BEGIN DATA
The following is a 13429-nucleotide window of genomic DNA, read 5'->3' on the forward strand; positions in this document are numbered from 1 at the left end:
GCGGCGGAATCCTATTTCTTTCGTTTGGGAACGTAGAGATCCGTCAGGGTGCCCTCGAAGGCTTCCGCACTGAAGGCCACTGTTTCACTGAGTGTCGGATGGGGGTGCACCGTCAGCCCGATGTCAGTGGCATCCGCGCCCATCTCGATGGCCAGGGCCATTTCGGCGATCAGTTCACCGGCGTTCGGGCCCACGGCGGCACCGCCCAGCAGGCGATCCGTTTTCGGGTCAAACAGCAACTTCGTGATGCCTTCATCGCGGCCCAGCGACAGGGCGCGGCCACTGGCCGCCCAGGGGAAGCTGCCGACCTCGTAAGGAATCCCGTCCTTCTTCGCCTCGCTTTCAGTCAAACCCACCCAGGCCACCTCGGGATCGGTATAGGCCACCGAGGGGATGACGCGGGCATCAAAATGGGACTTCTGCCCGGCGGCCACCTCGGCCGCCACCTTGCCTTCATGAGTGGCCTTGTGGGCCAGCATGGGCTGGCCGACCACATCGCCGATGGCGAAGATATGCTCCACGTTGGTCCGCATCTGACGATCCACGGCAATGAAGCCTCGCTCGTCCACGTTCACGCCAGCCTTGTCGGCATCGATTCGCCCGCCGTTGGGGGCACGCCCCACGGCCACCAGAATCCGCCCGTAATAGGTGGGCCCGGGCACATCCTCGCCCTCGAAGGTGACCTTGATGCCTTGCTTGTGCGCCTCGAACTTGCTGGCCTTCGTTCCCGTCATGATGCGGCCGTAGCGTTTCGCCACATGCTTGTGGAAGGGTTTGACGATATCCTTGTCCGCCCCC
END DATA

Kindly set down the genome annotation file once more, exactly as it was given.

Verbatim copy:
The following is a 13429-nucleotide window of genomic DNA, read 5'->3' on the forward strand; positions in this document are numbered from 1 at the left end:
GCGGCGGAATCCTATTTCTTTCGTTTGGGAACGTAGAGATCCGTCAGGGTGCCCTCGAAGGCTTCCGCACTGAAGGCCACTGTTTCACTGAGTGTCGGATGGGGGTGCACCGTCAGCCCGATGTCAGTGGCATCCGCGCCCATCTCGATGGCCAGGGCCATTTCGGCGATCAGTTCACCGGCGTTCGGGCCCACGGCGGCACCGCCCAGCAGGCGATCCGTTTTCGGGTCAAACAGCAACTTCGTGATGCCTTCATCGCGGCCCAGCGACAGGGCGCGGCCACTGGCCGCCCAGGGGAAGCTGCCGACCTCGTAAGGAATCCCGTCCTTCTTCGCCTCGCTTTCAGTCAAACCCACCCAGGCCACCTCGGGATCGGTATAGGCCACCGAGGGGATGACGCGGGCATCAAAATGGGACTTCTGCCCGGCGGCCACCTCGGCCGCCACCTTGCCTTCATGAGTGGCCTTGTGGGCCAGCATGGGCTGGCCGACCACATCGCCGATGGCGAAGATATGCTCCACGTTGGTCCGCATCTGACGATCCACGGCAATGAAGCCTCGCTCGTCCACGTTCACGCCAGCCTTGTCGGCATCGATTCGCCCGCCGTTGGGGGCACGCCCCACGGCCACCAGAATCCGCCCGTAATAGGTGGGCCCGGGCACATCCTCGCCCTCGAAGGTGACCTTGATGCCTTGCTTGTGCGCCTCGAACTTGCTGGCCTTCGTTCCCGTCATGATGCGGCCGTAGCGTTTCGCCACATGCTTGTGGAAGGGTTTGACGATATCCTTGTCCGCCCCC